Let’s Get Moving: An Introduction to React Native Animations — Part 2

If you want to start completely from scratch, here’s a link to Part 1 where we used LayoutAnimation to animate the repositioning of a single element on screen.

Let’s just jump right back into it.

In this article we are going to move away from using LayoutAnimation which is a great tool for things like repositioning elements in lists that are being updated, hiding/revealing a menu, etc, but what if you want a bit more granularity in your animations? Well that’s where React Native’s Animated API comes in handy.

Let’s take Jake from the last article, but lets decide we want him to rotate in place, and also that we want to toggle off this rotating based on a piece of state. Arbitrary, sure, but this is my article so I’m in charge here.

We’ll start from where we left off with our code at the end of part one, lock Jake to the center of the screen, add in some state to decide if he’s spinning or not, and get rid of some buttons and a few other lines to clean things up.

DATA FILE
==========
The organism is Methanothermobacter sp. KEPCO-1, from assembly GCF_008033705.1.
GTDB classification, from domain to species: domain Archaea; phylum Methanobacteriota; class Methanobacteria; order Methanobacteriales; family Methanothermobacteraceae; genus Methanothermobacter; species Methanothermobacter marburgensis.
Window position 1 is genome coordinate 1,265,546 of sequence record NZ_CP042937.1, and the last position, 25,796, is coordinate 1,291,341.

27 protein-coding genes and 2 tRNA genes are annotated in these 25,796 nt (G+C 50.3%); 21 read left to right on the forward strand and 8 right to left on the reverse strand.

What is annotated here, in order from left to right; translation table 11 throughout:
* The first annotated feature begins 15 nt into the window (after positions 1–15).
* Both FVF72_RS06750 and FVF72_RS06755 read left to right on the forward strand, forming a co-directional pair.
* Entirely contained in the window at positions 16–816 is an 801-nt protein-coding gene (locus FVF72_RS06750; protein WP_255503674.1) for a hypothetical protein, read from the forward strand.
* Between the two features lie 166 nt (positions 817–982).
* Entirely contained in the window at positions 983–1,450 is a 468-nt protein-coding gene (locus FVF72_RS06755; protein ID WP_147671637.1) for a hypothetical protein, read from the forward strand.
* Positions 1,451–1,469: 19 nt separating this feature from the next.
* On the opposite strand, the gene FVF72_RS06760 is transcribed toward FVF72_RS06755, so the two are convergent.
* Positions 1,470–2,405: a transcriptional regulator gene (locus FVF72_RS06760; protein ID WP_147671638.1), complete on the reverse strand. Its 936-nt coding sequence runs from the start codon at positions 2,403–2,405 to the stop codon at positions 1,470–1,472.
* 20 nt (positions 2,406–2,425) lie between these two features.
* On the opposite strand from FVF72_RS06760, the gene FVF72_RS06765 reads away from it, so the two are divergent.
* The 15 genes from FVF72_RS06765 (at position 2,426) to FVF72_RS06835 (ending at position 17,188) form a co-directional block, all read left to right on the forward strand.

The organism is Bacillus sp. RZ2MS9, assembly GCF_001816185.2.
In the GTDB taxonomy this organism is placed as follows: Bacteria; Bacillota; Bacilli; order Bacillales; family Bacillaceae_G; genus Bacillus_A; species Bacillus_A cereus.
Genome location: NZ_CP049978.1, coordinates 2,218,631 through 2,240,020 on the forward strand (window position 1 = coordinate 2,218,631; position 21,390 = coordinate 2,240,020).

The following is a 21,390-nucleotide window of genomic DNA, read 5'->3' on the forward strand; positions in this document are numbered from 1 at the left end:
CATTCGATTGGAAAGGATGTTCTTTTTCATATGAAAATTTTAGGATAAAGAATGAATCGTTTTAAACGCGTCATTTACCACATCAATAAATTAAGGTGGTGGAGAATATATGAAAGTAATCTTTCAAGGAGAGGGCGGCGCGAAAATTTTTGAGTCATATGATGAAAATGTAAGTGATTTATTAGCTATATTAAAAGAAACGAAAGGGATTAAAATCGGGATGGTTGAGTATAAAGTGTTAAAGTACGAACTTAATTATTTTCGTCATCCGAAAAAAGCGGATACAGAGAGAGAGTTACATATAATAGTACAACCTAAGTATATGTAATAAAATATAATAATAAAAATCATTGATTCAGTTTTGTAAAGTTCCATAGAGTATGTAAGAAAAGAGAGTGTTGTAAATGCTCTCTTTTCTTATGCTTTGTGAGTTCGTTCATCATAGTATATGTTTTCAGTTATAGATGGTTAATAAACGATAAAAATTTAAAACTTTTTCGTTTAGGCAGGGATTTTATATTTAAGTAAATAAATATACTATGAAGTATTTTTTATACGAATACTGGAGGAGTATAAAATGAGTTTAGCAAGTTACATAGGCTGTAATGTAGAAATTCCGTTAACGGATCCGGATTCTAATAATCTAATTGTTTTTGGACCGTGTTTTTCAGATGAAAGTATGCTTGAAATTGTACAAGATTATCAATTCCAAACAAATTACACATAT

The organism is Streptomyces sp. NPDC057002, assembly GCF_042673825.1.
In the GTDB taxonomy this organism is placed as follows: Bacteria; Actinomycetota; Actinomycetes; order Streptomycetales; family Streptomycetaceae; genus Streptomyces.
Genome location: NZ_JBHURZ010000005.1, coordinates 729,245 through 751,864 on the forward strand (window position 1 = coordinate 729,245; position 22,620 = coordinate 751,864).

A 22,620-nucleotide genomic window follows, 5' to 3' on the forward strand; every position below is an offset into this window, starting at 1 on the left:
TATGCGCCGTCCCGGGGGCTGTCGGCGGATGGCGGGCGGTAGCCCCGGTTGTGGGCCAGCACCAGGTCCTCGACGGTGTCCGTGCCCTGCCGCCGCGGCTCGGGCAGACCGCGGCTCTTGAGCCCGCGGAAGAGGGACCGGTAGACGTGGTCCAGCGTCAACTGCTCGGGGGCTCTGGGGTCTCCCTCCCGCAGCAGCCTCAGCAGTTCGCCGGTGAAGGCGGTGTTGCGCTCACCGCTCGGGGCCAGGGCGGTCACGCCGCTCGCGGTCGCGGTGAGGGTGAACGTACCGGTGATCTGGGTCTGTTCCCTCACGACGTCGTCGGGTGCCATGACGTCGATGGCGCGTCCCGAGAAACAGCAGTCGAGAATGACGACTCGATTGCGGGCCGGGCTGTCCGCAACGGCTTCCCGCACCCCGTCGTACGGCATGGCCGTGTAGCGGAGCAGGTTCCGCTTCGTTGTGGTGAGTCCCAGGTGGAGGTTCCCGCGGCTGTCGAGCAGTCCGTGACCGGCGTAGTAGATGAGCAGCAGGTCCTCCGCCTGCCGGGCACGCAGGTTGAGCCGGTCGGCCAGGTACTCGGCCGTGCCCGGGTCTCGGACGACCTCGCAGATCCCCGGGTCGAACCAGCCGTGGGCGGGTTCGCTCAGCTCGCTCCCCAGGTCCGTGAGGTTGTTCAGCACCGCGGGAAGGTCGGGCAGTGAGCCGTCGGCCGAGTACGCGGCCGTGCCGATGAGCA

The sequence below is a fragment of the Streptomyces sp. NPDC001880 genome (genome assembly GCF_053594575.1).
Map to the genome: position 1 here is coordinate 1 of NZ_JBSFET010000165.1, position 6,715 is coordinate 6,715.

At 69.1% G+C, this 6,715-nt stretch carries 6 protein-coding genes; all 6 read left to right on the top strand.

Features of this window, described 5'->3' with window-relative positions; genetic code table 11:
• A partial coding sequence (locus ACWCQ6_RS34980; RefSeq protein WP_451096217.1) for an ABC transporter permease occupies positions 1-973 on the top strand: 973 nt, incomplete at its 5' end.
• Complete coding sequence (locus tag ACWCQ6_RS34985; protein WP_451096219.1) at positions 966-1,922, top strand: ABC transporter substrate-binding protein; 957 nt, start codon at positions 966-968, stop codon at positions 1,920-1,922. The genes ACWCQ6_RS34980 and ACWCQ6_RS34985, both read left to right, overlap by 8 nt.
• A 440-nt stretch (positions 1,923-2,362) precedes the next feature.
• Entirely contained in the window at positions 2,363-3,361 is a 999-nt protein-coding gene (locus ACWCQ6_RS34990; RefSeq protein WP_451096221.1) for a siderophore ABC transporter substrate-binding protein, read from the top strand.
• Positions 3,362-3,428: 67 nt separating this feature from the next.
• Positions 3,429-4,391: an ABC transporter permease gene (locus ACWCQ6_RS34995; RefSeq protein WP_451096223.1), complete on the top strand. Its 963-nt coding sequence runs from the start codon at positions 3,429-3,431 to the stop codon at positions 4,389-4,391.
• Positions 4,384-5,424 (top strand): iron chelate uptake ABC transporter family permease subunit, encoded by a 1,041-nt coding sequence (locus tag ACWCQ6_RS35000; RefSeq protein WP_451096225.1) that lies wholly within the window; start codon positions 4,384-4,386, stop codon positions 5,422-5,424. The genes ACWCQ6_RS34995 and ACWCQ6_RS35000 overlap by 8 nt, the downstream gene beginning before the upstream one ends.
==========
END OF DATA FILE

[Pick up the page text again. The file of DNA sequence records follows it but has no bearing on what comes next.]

// App.js
import React, { Component } from "react";
import {
Button,
StyleSheet,
Image,
View
} from "react-native";
import jake from "./jake.png";
export default class App extends Component {
constructor(props) {
super(props);
this.state = {
spinning: false
};
}
  render() {
return (
<View style={[styles.container]}>
<Image source={jake} />
<View style={styles.buttonsContainer}>
<Button
style={styles.button}
title={
this.state.spinning ? "Turn Spinning Off" : "Turn Spinning On"
}
onPress={() => {}}
/>
</View>
</View>
);
}
}
const styles = StyleSheet.create({
container: {
flex: 1,
justifyContent: "center",
alignItems: "center",
backgroundColor: "#F5FCFF",
paddingTop: 64,
paddingBottom: 32
},
buttonsContainer: {